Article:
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Sunday Special » Kaleidoscope

Posted at: Jan 8, 2017, 12:41 AM; last updated: Jan 8, 2017, 2:23 AM (IST)SUNDAY SNOW STORY

The ‘heaven’ too counts its blessings

Ehsan Fazili in Srinagar
It has happened — many say after years — and it is written all over, like poetry of the unsaid, a completeness of a divine expression, in Shimla, in Srinagar, in places heard, unheard. This snow is special, its all-enveloping embrace prompting nostalgia, its guiltless persistence so playful, so pampering. It invites, it shines, it bespeaks warmth. Welcome you, the snow! Need we say more? Get togged out as The Tribune hits the ground running
The ‘heaven’ too counts its blessings
Srinagar 0°C: The Baramulla-Banihal railway track in South Kashmir’s Anantnag district, on Saturday. Tribune Photo: Mohammad Amin War
When the upper reaches of Kashmir were draped in snow and its planes drenched in rains this week, after a five-month-long dry spell at the peak of Chillai Kalaan, it brought back smiles on the faces of people in the Valley. There is enough water for irrigation, hydro-power generation and drinking for the next summer. For children, it is play time, so, snowballs are back and so is the snowman. 

The Valley has witnessed a good snowfall after eight long years, disrupting traffic and even making it difficult for the people to move around. With a respite in the snowfall, the roads in towns are made motorable by automobile snow cutters or manually by engaging labourers for snow clearance. 

In case of a heavy snowfall, Ladakh remains cut off for six months every year. Gurez in Bandipore also remains isolated for winter months, while parts of Keran-Karnah remain off limits in winters. The Srinagar-Kishtwar road passing through the high-peak Simthan Pass also remains cut off during the winter, while Mughal Road connecting the Valley through Shopian to Poonch district of Jammu has been closed to traffic for heavy snow at Peer Ki Gali.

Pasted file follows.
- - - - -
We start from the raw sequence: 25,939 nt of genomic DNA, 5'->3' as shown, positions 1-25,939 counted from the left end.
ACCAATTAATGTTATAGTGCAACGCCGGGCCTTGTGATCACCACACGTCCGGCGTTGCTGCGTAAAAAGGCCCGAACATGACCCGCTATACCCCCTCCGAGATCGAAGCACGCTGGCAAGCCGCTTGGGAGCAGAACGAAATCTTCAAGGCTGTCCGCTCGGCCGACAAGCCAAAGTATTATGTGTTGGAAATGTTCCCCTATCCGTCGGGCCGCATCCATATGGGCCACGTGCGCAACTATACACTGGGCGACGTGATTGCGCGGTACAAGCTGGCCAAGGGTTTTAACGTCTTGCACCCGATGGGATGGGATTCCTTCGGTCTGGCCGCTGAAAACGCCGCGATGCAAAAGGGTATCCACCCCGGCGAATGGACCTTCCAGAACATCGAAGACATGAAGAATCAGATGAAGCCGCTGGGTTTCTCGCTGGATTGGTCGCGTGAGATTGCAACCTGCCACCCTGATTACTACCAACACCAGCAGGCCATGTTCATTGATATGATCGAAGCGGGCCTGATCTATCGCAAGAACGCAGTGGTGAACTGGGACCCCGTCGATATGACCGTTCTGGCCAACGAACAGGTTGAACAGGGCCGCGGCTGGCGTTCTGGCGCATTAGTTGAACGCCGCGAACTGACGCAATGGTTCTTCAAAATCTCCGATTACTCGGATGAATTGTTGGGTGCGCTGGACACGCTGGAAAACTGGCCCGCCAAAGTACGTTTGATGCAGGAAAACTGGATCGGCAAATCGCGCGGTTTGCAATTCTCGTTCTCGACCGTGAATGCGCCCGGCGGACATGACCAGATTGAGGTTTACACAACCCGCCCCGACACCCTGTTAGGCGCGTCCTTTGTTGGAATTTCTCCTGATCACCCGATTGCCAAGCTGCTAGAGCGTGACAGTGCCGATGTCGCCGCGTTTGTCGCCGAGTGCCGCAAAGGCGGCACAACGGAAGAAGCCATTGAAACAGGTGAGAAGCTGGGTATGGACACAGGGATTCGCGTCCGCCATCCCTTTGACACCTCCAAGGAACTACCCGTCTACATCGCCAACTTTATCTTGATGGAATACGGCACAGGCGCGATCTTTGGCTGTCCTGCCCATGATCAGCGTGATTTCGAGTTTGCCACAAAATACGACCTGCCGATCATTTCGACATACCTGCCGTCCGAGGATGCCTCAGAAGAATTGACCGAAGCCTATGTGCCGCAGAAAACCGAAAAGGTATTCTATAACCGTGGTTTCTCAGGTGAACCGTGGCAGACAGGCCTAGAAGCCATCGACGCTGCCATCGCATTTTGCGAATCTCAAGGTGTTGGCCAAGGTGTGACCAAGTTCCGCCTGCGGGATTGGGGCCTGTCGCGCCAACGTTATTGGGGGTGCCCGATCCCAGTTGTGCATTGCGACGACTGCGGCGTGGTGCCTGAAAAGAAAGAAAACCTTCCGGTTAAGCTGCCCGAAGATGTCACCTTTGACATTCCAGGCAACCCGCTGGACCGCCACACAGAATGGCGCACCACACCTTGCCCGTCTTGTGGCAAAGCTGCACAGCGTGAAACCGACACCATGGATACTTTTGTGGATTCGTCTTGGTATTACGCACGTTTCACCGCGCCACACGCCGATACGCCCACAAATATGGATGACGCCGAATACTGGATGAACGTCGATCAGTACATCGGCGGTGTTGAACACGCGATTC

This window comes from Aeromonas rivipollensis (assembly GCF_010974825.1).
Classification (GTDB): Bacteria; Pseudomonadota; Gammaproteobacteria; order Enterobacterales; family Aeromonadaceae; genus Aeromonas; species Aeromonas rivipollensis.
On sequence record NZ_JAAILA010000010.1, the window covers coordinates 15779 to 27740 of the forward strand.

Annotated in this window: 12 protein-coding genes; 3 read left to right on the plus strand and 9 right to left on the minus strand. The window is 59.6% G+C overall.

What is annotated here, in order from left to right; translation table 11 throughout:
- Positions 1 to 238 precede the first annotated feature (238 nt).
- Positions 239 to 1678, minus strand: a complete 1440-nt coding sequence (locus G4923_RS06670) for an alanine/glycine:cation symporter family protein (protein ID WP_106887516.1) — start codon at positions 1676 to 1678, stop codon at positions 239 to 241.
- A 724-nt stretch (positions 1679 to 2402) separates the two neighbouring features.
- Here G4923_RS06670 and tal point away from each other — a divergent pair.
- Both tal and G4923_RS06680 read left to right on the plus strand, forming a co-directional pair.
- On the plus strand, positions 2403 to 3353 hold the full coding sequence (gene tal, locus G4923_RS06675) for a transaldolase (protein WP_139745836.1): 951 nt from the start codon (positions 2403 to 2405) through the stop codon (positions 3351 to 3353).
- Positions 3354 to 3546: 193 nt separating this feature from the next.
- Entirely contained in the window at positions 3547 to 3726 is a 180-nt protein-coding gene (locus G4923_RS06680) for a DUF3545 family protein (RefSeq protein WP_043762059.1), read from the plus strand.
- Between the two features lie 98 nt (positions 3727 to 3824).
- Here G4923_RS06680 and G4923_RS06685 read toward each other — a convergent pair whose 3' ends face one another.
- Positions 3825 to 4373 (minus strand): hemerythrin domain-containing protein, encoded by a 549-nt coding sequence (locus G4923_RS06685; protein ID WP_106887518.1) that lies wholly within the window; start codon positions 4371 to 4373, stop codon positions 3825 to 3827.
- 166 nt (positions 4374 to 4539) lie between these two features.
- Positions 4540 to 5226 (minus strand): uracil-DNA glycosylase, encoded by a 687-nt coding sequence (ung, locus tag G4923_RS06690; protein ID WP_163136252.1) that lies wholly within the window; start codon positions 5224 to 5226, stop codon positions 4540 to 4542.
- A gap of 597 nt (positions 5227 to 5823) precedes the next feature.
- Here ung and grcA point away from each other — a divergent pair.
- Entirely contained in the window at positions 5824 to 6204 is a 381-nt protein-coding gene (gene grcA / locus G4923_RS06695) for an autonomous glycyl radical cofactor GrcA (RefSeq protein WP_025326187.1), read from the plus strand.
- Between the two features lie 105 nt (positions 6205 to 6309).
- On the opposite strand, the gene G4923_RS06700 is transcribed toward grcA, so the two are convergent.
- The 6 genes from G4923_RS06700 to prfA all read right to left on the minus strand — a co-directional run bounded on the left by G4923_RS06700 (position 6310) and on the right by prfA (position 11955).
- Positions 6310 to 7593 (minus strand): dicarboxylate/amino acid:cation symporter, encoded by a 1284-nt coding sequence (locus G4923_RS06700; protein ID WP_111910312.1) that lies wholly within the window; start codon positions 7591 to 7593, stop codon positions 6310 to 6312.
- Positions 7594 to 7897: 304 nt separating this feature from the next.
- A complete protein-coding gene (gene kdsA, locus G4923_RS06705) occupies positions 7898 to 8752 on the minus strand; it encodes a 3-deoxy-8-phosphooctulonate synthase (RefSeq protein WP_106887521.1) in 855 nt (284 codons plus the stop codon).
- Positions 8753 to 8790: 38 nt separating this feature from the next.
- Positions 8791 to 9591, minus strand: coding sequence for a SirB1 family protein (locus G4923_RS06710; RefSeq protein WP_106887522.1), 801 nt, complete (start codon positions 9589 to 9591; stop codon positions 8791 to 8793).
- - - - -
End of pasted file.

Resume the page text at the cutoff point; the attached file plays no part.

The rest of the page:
Unlike the portrayal of spring and summer in Kashmiri and Urdu poetry, snowfall is only referred to as a sign of good season and a hope for a bright future. It is mostly found in folk tales and revelries. So, you have “Wande Chale Sheen Galle Beyi Iye Bahar” (winter will go away, snow will melt and spring will come again), “Sheena Pettou Pettou, Mama Yito Yito” (oh snow come and fall down, Mama (maternal uncle) please do come over) reflect the craving for snow in winter over the centuries in Kashmir. 

“Snow brings people closer in their homes as the winter (wande) signifies looking within oneself,” says Farooq Nazki, a noted Kashmiri poet and writer. When you have snowy morning, you greet, saying “sheen mubarak.” 

“In the past the snow was up to a man’s shoulders…his knees, but now winters pass without any snowfall”, writes Walter R Lawrence, Settlement Commissioner, in his well-documented discourse on Kashmir, “The Valley of Kashmir” over a century ago. The impression among the elders about snow continues to be the same even now. “The winter is a hard time for men and animals in Kashmir, and when wood and charcoal are dear, the poorer citizens of Srinagar are much to be pitied,” Lawrence writes at another point.

Says Sonam Lotus, Director MeT Department, Srinagar: “Our livelihood depends on health of glaciers and overall nature. If there is good snow, it is good for the future of Kashmir.”

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